Guilt, Shame, and Loneliness. “If only we had . . . or had not . . .” are words with which parents can torture themselves at this stage. Regrets and disappointments rise up like ghosts from the past. A sense of failure can lead you into a valley of shame which, in turn, can isolate you from your children, your family, and other communities of support.
Parental Protectiveness and Pride. Homosexual persons often experience discrimination and acts of violence in our society. As a parent, you naturally want to shield your children from harm, regardless of their age. You may still insist: “You are always my child; nothing can ever change that. You are also a child of God, gifted and called for a purpose in God’s design.”
There are two important things to keep in mind as you try to sort out your feelings. First, listen to them. They can contain clues that lead to a fuller discovery of God’s will for you. Second, because some feelings can be confusing or conflicting, it is not necessary to act upon all of them. Acknowledging them may be sufficient, but it may also be necessary to talk about your feelings. Do not expect that all tensions can or will be resolved. The Christian life is a journey marked by perseverance and prayer. It is a path leading from where we are to where we know God is calling us.
Accepting Your Child
How can you best express your love—itself a reflection of God’s unconditional love—for your child? At least two things are necessary.
First, don’t break off contact; don’t reject your child. A shocking number of homosexual youth end up on the streets because of rejection by their families. This, and other external pressures, can place young people at a greater risk for self-destructive behaviors like substance abuse and suicide.
Your child may need you and the family now more than ever. He or she is still the same person. This child, who has always been God’s gift to you, may now be the cause of another gift: your family becoming more honest, respectful, and supportive. Yes, your love can be tested by this reality, but it can also grow stronger through your struggle to respond lovingly.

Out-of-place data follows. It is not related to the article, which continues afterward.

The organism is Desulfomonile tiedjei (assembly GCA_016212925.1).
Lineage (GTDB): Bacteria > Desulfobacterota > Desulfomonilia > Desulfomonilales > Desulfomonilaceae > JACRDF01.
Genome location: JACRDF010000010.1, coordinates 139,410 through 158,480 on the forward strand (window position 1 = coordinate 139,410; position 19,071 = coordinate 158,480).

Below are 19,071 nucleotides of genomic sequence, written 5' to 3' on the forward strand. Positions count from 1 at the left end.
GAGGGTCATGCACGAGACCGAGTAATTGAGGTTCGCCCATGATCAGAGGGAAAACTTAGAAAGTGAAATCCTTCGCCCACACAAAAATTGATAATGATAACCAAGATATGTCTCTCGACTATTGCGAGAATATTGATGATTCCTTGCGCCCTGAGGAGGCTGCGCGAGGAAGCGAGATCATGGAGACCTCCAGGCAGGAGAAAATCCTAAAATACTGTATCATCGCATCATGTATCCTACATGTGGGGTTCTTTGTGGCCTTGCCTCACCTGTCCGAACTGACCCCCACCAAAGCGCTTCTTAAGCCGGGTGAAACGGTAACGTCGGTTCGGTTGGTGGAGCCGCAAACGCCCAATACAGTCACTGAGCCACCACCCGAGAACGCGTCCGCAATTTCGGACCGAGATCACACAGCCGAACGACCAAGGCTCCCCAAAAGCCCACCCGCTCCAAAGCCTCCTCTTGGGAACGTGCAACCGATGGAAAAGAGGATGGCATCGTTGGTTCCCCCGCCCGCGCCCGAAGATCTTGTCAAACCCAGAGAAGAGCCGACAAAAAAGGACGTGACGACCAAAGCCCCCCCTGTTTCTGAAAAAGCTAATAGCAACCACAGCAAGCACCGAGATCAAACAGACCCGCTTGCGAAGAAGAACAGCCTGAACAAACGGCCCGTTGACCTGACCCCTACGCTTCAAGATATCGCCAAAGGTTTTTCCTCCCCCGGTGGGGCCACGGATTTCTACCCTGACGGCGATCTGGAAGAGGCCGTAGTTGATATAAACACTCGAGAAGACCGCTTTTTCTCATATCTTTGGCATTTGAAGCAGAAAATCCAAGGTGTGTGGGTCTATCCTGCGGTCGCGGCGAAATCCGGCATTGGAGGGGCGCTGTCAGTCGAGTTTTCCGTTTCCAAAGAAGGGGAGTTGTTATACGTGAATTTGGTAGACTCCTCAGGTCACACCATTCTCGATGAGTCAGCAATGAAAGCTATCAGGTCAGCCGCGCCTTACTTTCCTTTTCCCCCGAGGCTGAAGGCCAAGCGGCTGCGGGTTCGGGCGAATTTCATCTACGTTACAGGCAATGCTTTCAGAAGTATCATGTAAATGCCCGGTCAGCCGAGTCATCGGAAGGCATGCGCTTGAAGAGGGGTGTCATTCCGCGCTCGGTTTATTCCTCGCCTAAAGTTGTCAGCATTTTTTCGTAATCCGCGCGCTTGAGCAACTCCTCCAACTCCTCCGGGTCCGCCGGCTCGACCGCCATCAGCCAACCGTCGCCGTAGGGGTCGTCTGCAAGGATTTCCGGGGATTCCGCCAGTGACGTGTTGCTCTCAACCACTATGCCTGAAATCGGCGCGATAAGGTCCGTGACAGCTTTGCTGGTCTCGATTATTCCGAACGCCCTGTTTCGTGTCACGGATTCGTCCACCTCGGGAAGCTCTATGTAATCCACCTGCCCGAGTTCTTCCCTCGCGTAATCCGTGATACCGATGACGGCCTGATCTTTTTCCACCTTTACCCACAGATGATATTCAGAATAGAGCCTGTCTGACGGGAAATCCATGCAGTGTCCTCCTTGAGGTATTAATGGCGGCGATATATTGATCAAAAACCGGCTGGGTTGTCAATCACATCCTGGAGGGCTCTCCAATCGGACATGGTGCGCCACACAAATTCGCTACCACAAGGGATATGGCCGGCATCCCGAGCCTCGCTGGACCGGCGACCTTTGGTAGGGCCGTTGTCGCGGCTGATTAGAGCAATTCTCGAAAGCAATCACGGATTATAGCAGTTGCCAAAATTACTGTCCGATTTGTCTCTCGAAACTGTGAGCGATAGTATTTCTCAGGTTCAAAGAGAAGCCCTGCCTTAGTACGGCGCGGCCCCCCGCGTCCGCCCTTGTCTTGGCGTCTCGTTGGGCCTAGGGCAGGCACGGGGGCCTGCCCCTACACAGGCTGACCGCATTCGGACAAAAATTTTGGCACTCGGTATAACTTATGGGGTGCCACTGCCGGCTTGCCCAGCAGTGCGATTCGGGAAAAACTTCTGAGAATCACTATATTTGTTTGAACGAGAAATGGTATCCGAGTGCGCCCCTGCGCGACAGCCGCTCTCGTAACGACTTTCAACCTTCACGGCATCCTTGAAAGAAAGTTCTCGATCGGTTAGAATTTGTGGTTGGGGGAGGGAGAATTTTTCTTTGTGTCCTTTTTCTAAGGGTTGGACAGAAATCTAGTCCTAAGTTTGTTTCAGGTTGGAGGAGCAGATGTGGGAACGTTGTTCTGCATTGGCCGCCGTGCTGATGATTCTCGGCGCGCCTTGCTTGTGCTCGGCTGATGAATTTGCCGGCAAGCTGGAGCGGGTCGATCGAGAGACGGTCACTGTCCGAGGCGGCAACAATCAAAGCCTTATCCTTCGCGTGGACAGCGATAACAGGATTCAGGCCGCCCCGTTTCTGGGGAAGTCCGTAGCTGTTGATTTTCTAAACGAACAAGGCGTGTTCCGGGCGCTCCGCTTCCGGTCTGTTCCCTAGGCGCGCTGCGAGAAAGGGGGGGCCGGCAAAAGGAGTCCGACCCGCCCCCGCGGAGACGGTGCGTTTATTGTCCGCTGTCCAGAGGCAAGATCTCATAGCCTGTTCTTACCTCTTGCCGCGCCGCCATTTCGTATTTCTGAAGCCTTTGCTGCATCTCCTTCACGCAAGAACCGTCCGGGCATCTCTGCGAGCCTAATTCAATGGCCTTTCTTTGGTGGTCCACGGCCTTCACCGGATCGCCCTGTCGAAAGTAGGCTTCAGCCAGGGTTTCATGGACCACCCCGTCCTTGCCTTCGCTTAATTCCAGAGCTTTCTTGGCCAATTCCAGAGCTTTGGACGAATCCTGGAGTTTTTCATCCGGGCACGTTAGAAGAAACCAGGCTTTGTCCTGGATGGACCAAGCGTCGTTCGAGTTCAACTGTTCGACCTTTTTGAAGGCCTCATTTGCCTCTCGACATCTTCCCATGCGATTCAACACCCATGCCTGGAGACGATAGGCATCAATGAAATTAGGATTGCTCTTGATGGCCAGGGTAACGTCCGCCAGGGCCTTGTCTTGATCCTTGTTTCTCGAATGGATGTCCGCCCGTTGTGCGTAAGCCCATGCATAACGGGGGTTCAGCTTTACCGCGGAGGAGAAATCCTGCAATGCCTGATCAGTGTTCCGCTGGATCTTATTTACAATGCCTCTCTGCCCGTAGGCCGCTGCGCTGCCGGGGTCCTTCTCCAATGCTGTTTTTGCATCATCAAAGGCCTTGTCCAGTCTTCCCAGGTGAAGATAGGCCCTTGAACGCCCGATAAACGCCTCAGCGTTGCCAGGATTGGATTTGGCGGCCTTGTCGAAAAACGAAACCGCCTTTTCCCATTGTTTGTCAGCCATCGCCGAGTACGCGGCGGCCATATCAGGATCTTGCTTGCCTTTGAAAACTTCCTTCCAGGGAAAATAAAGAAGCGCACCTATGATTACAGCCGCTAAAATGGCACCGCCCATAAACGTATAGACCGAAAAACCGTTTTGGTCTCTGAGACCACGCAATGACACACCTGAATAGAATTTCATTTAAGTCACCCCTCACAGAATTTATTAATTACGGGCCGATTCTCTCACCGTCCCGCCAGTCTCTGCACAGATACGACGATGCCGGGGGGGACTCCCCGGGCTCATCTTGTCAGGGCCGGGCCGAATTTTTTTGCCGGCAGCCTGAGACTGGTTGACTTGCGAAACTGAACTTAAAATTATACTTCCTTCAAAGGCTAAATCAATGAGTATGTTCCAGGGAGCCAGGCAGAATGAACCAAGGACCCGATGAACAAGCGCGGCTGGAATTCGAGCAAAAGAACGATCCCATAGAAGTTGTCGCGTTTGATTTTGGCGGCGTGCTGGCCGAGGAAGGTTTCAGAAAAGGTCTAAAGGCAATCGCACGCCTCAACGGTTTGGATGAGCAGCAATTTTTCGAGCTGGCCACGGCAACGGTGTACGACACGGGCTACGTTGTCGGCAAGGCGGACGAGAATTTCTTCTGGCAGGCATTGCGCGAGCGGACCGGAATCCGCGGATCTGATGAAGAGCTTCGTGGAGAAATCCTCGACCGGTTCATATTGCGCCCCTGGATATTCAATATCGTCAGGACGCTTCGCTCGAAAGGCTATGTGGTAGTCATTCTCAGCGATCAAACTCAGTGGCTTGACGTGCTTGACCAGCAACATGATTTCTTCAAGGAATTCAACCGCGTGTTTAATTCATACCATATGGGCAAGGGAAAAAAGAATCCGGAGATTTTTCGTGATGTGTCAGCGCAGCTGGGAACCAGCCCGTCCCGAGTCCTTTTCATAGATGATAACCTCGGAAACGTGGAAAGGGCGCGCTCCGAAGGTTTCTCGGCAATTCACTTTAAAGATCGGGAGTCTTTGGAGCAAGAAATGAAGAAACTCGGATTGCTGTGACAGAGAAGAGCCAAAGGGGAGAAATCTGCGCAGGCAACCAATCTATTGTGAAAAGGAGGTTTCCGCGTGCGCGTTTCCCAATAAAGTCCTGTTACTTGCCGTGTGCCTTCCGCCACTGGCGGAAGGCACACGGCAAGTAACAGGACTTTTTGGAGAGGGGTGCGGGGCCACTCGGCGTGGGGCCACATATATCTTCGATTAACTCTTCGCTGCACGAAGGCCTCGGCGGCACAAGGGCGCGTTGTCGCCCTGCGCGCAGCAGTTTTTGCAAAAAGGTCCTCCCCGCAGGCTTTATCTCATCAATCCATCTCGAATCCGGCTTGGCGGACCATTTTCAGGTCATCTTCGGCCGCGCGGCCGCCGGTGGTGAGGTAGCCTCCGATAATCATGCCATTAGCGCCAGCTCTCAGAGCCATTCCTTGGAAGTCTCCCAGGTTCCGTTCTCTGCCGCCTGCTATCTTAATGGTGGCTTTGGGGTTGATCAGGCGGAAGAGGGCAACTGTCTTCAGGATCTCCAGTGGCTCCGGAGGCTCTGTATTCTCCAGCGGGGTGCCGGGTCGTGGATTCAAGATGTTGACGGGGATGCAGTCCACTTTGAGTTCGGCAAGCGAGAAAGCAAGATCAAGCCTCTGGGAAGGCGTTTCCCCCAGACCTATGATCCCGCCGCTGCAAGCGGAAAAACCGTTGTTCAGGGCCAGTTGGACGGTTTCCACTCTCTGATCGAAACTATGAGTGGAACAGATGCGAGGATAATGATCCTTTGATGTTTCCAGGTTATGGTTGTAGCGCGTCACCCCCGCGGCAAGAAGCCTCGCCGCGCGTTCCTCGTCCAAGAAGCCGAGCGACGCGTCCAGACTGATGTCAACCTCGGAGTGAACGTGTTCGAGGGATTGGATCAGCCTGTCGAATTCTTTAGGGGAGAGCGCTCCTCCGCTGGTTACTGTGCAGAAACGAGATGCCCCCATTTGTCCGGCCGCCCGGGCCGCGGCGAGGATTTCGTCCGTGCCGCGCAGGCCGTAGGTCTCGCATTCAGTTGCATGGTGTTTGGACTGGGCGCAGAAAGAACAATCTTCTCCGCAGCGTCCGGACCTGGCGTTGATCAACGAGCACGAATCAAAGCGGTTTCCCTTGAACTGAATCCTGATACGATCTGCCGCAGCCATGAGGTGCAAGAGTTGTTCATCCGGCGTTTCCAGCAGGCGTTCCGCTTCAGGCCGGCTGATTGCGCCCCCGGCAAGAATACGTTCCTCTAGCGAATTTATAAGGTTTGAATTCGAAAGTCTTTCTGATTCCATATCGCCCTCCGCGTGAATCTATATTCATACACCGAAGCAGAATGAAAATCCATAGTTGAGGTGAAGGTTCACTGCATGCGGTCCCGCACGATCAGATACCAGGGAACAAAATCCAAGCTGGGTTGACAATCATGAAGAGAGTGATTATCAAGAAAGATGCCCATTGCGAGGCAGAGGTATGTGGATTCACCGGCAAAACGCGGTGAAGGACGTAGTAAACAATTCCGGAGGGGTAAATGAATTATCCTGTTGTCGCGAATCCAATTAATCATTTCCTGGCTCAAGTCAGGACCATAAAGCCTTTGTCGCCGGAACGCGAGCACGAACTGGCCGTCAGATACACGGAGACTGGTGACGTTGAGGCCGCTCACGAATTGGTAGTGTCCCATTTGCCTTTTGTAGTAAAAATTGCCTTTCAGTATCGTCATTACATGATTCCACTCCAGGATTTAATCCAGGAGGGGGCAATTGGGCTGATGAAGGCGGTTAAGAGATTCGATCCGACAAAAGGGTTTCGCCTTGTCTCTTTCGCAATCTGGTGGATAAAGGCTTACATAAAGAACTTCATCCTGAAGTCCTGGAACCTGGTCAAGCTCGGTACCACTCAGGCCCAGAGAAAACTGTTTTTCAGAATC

The second way to communicate love is to seek appropriate help for your child and for yourself. If your son or daughter is an adolescent, it is possible that he or she may be displaying traits which cause you anxiety such as what the child is choosing to read or view in the media, intense friendships, and other such observable characteristics and tendencies. What is called for on the part of parents is an approach which does not presume that your child has developed a homosexual orientation, and which will help you maintain a loving relationship while you provide support, information, encouragement, and moral guidance. Parents must always be vigilant about their children’s behavior and exercise responsible interventions when necessary.
In many cases, it may be appropriate and necessary that your child receive professional help, including counseling and spiritual direction. It is important, of course, that he or she receive such guidance willingly. Look for a therapist who has an appreciation of religious values and who understands the complex nature of sexuality. Such a person should be experienced at helping people discern the meaning of early sexual behaviors, sexual attractions, and sexual fantasies in ways that lead to more clarity and self-identity. In the course of this, however, it is essential for you to remain open to the possibility that your son or daughter is struggling to understand and accept a basic homosexual orientation.